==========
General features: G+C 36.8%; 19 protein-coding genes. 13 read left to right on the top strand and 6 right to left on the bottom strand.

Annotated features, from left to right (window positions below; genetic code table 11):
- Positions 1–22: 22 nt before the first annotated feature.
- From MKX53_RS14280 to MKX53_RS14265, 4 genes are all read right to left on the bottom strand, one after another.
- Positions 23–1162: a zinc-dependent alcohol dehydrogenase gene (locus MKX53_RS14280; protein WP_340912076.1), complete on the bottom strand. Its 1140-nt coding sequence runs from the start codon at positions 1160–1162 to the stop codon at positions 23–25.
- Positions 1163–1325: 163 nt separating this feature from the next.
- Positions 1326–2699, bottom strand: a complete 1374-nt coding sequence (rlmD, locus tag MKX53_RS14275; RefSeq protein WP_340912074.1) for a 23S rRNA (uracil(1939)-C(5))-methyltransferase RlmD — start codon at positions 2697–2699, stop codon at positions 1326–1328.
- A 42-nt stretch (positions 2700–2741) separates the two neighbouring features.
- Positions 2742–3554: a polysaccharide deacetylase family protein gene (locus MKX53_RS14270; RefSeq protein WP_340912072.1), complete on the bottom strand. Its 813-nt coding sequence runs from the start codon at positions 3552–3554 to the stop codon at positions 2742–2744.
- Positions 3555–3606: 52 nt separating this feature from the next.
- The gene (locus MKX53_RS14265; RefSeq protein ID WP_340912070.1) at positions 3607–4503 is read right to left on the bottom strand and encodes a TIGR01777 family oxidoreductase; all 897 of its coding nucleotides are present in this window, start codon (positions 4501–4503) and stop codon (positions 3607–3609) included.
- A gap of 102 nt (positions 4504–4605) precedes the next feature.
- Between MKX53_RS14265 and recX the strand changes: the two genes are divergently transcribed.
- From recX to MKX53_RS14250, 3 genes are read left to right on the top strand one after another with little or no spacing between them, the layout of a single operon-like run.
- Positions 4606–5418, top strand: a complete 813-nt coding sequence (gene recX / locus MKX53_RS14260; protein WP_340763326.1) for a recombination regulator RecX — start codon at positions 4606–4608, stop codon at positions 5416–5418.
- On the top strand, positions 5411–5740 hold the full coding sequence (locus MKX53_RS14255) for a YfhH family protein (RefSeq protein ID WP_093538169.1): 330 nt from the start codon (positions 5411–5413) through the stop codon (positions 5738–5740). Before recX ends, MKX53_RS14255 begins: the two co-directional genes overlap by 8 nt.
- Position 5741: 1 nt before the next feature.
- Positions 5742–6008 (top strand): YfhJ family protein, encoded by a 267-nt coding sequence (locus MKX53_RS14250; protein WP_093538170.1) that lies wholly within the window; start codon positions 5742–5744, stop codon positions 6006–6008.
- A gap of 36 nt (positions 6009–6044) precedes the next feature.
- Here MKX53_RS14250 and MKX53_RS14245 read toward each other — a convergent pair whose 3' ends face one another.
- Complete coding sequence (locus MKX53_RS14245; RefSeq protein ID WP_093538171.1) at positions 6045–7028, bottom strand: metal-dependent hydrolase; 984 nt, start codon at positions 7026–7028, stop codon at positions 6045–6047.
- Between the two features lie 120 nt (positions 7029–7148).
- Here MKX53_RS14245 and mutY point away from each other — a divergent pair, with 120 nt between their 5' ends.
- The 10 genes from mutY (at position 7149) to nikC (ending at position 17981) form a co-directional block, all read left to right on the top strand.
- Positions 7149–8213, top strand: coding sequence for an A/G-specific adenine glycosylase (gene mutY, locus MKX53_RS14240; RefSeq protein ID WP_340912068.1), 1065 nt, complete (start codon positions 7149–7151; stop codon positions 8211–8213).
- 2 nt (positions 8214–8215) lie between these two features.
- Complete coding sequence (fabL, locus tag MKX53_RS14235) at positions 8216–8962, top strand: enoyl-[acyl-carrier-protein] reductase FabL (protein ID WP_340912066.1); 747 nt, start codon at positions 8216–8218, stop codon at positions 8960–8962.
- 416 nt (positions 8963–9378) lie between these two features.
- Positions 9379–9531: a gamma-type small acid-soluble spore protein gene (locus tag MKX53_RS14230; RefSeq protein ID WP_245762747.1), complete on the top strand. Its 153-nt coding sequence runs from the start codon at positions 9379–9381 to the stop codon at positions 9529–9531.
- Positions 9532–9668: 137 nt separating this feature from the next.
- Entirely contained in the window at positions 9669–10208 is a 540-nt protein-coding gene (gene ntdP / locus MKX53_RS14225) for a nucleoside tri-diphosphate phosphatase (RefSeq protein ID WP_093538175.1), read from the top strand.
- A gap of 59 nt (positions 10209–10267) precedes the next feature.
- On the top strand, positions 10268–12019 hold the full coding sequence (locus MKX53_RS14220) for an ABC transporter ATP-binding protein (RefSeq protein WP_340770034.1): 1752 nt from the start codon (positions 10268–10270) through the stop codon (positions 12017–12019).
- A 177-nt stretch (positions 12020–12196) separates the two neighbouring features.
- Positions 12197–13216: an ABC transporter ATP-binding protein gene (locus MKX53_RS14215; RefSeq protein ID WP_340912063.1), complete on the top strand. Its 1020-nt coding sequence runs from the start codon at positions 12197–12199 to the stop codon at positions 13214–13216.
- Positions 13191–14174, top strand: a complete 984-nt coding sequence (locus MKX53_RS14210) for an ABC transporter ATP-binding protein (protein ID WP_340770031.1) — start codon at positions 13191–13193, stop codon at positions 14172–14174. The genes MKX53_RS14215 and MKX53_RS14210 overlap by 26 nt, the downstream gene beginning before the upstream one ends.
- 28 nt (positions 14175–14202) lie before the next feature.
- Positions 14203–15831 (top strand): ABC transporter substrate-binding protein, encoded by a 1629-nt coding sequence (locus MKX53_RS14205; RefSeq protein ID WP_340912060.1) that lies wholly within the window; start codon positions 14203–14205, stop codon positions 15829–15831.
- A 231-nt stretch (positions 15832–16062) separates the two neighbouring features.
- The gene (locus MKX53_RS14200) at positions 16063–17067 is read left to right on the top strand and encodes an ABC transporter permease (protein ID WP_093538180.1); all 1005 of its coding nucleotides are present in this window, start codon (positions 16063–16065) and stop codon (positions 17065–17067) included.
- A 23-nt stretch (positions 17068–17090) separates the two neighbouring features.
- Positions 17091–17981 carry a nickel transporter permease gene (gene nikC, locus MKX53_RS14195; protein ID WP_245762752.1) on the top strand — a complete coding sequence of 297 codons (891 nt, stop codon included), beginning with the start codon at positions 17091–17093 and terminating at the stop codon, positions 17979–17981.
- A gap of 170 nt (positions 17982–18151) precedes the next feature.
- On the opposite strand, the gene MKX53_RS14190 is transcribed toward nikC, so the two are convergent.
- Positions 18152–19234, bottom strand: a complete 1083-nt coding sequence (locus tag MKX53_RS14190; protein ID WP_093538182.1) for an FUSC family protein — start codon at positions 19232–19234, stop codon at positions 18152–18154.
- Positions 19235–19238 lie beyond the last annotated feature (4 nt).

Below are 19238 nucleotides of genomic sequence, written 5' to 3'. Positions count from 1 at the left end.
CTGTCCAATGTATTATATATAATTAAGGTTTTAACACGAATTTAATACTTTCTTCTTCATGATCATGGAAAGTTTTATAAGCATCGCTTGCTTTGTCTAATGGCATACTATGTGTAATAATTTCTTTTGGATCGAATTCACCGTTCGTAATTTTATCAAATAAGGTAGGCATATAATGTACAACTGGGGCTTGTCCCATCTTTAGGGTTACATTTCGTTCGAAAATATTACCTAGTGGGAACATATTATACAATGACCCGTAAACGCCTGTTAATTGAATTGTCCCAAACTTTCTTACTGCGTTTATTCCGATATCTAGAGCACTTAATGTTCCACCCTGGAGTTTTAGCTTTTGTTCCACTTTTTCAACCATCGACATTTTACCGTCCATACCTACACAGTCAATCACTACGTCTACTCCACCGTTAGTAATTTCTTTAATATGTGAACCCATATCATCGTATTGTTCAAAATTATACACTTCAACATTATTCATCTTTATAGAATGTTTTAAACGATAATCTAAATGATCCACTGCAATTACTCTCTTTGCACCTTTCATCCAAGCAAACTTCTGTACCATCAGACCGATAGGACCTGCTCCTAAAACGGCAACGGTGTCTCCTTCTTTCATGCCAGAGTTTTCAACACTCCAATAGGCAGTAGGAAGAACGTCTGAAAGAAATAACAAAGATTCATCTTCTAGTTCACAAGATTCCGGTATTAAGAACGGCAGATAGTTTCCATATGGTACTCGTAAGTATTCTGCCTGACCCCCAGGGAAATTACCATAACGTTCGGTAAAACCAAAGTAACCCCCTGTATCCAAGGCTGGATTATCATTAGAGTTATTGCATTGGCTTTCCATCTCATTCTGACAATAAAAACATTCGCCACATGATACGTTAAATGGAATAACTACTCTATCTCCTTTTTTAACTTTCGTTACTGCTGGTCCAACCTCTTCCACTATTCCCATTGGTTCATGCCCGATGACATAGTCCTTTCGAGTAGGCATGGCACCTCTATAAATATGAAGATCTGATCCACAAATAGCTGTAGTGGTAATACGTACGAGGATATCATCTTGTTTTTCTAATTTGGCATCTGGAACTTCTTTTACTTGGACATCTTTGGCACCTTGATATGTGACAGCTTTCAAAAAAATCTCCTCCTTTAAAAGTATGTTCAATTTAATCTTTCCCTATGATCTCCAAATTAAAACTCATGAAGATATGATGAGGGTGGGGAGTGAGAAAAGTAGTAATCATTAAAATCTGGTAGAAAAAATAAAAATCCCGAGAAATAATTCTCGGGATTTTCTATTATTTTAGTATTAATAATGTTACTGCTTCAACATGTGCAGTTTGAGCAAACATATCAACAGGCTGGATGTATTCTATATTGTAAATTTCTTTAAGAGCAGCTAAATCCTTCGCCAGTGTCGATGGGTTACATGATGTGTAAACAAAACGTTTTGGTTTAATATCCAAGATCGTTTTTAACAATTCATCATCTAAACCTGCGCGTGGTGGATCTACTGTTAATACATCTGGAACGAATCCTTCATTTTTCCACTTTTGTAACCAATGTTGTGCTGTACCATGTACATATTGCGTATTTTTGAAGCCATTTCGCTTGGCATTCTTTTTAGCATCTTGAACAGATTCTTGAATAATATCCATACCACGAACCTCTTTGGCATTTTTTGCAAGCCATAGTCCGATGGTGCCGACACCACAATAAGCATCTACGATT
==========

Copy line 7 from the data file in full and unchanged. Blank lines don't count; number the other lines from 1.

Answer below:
- Positions 1326–2699, bottom strand: a complete 1374-nt coding sequence (rlmD, locus tag MKX53_RS14275; RefSeq protein WP_340912074.1) for a 23S rRNA (uracil(1939)-C(5))-methyltransferase RlmD — start codon at positions 2697–2699, stop codon at positions 1326–1328.